And for the first time since both had arrived, the amber-eyed woman's partner, Eriphyla, turned to face the waterspout, her lighthearted smile still clearly present. “Do you need to ask? It does, after all, venture my life as well... Ichchha.” Raising both of her hands, Eriphyla proceeded to make seemingly random motions in the air, and any shard mere inches away from colliding with either of the two was obliterated as though it had never existed at all by what may have been an invisible disk of sorts acting as a barrier. Soon, even the randomly launched shards were destroyed by similar objects before they could stretch beyond the river. At this point, Eriphyla's supposedly random hand motions were made much too quickly for any regular human to follow. A far cry from erecting a conventional barrier, Eriphyla had invoked multiple defenses to repel only a single shard each; and such a technique clearly required Eriphyla's constant direction of each and every one of them to successfully nullify the entire onslaught. Even with the hefty amount of effort such an inefficient solution would require, Eriphyla's smile simply widened with excitement. “I must say, however, this is far more enjoyable than I could ever express without tarnishing my visage of magnanimity.”
But the waterspout would not forfeit to the might of this duo so easily. And as if to simply prove Eriphyla's naivete, streams of dust broke off from the whirlwind which coated the waterspout and advanced beyond the river at a startling speed, intent on reaching where the shards could not and causing further devastation upon the surroundings. Even the unseen disks of protection, in their tiny and feeble form, would have no hope of stopping so many particles at once.
“Damn,” Ichchha muttered as she attempted to leave her position to intercept the rogue dust clouds, only to be stopped by another one of Eriphyla's invisible defenses. “Let me go, now.” Her irritation was clearly evident in her expression despite her rather mild tone.
“Oh, hush, Checha,” playfully replied Eriphyla. “Did you not take it upon yourself to actually end the madness?” Eriphyla's eyes slowly shifted to the dust clouds, which were already tearing apart nearby buildings with their unnatural might. “Well... that is annoying.” Eriphyla completely lowered her right arm whilst still directing her defenses with her left arm, its motions now made so rapidly that the arm as a whole could barely be perceived at all. Opening her right palm and swinging her entire arm upwards, Eriphyla directed a gust of wind so profound that even the enchanted dust particles could not help being thrown high into the sky and swallowed directly back into the waterspout of whence they came; and yet, the gust of wind had comparatively minimal effect on the city and even the waters directly below Eriphyla. With the dust pacified for the moment, Eriphyla simply focused on defending the city from the threat the ice shards still posed while allowing Ichchha to act, hopefully ending the madness once and for all.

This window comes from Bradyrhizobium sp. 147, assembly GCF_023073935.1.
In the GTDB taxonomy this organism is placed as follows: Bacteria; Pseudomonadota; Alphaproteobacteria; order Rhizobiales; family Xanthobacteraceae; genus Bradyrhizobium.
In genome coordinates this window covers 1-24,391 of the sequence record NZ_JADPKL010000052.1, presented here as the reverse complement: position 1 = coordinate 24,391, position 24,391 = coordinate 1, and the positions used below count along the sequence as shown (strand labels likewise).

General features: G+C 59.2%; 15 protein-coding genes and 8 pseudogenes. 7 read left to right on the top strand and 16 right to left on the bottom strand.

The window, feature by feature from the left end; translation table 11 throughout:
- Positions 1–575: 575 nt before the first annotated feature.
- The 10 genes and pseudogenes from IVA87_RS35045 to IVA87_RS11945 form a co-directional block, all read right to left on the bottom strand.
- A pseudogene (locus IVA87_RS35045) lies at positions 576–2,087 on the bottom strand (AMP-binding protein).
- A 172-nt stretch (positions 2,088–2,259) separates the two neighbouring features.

And act she did. With a quick swipe, Ichchha loosed her personal device from her robe and threw it slightly above her head. With the device left afloat by Ichchha's power, two of the small blue orbs embellishing the rims of the device broke off and fell before her eyes. With two quick flicks of her finger, she sent the orbs to opposite ends directly below and above the waterspout, hiding them from view. And within seconds, the waterspout completely erupted in the form of harmless waterdrops which inevitably drenched both Ichchha and Eriphyla. The giant dust cloud which was once in command of the waterspout was left unnaturally still, as if restrained by some unexplained force. Ichchha solemnly closed her eyes as she spoke the words to bring about the end.
And the cloud of dust, as if reality itself had rejected its existence, clustered and imploded with nothing left in its wake, not even a monumental eruption of energy to commemorate a victory. Catching the falling device she had used—which had somehow reclaimed the orbs it had lost—and reattaching it to her robe, Ichchha knew she had little time for reprieve; it was time to assess the damage wrought by the unnatural disaster, but not before tending to the seemingly fallen Quincy behind her, who had thankfully been spared any further harm thanks to Eriphyla's protection.
Eriphyla, on the other hand, simply clenched her dripping robe with disappointment while awaiting Basillia's arrival. “I could have settled for a victory without so much... wetting involved.”